- Borrelia can attach to host cell walls (mainly scar-tissue cells and even defense cells) and induce the cell to release its own digestive enzymes, which eat a hole in the cell wall. The spirochete then enters the cell, kills the nucleus, and wears the cell wall as a disguising cloak or mask. This is another way in which these terrorists of the microscopic world evade recognition by the immune cells.
Included in his telling of herbal lore and histories are intriguing ethno-medical stories. For example, did you know that at one point in the 19th century, doctors injected syphilitic patients with malaria? It seemed to help. About a third of the patients would get healed. Another third wasn’t affected at all, and the other third entered a long remission. Years later, in the 1930s, the medical establishment discovered why it helped: the malaria caused spiking fevers of 107 degrees, which killed the Borrelia bacteria. Hyperthermia has long been used by many different cultures to kill bacteria of all kinds.
Dr. Storl raises and explores important questions, such as whether Lyme is a new illness, or an old disease that was diagnosed as other conditions. Aside from an examination of teasel and how it works in healing Lyme, dosages, preparation methods, and more, there are many practical tips included here, such as measures to take to protect against tick bites (essential oils such as cedar milk, clove oil, tea tree oil, peppermint oil and others may be effective when rubbed onto exposed skin areas), and an explanation of the way antibiotics such as doxycycline work.
I just finished reading Healing Lyme Disease Naturally: History, Analysis, and Treatments, a new book by anthropologist Wolf D. Storl. I was totally obsessed with this book and couldn’t put it down. It contains so much information about the history of Lyme, various theories on the disease, as well as treatment methods. Storl’s experience as a well-seasoned anthropologist is evident in his exploration of the relationship between medicine, culture, and politics. He is fairly radical in his assessment of the way that Lyme Disease and ticks are portrayed and the way that the relationship of epidemic disease, advances in medicine and technology, and general cultural trends have effected our relationship to nature. At times, he is quite esoteric, discussing the possibility that ticks are really messengers from the Earth, encouraging us to listen more closely to nature and return to the wisdom of the ancients. He even dives headlong into a discussion of shamanistic tradition, mythology, and the planetary bodies. This book is all over the place – and yet, I think it is totally approachable.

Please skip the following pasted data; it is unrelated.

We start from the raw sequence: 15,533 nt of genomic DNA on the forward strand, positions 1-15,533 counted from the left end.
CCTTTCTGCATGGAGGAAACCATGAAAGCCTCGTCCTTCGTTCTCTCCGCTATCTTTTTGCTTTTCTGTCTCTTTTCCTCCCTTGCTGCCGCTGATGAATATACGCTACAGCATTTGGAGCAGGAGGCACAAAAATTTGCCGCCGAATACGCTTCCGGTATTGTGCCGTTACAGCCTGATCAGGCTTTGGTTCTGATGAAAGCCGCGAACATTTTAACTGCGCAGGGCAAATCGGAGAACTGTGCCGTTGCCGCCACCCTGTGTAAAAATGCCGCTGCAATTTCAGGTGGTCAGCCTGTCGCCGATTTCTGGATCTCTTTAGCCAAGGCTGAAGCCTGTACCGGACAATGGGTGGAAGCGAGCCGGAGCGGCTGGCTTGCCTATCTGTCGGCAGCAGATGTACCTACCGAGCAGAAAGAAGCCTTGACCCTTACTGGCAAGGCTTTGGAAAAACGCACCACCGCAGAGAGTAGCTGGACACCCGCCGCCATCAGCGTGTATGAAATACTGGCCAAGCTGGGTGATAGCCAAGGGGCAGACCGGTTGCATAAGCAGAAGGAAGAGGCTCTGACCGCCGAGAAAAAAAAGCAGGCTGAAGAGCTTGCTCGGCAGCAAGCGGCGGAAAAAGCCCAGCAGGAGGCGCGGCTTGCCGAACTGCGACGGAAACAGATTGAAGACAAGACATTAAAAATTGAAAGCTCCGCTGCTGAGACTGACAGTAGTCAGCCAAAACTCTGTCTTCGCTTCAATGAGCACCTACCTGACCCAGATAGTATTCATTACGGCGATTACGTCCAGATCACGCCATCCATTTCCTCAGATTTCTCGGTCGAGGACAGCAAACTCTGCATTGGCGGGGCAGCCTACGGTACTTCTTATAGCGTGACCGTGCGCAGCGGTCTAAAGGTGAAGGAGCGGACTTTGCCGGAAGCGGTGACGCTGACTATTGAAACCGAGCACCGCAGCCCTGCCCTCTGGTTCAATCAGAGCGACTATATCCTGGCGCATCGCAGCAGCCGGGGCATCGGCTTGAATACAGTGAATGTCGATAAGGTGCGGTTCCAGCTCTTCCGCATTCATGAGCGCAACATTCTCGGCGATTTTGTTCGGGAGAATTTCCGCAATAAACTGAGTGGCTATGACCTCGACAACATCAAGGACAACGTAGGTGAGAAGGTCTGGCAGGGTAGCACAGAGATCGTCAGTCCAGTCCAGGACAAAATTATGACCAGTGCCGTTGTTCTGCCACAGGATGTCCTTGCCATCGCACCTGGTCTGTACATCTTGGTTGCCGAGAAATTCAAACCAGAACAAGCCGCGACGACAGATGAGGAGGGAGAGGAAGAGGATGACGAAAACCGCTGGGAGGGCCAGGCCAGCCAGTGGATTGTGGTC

Storl is no stranger to Lyme Disease. He contracted it and suffered all the classic symptoms. As someone intolerant to antibiotics, he sought out care using herbs. Eventually, he found his way to teasel root, and found it to be a vital part to his recovery.
I really appreciated this book. It almost reads like an action novel – the pace is fantastic, and and found myself learning something new with each turn of the page. He looks tirelessly at the history of Lyme Disease treatment, as well as treatments of its spirochete sister disease, syphilis, and a variety of other degenerative chronic illnesses. Throughout the book, he stresses the importance of our connection to nature, and dives into the shamanistic, herbal, and healing traditions of a variety of cultures. And his knowledge of herbalism is admirable. I already desire deeply to study herbs, but this book really pushed me over the edge! The back of the book also contains a helpful herb index, something that I know I will be referencing constantly. What I wouldn’t give to shadow him, man.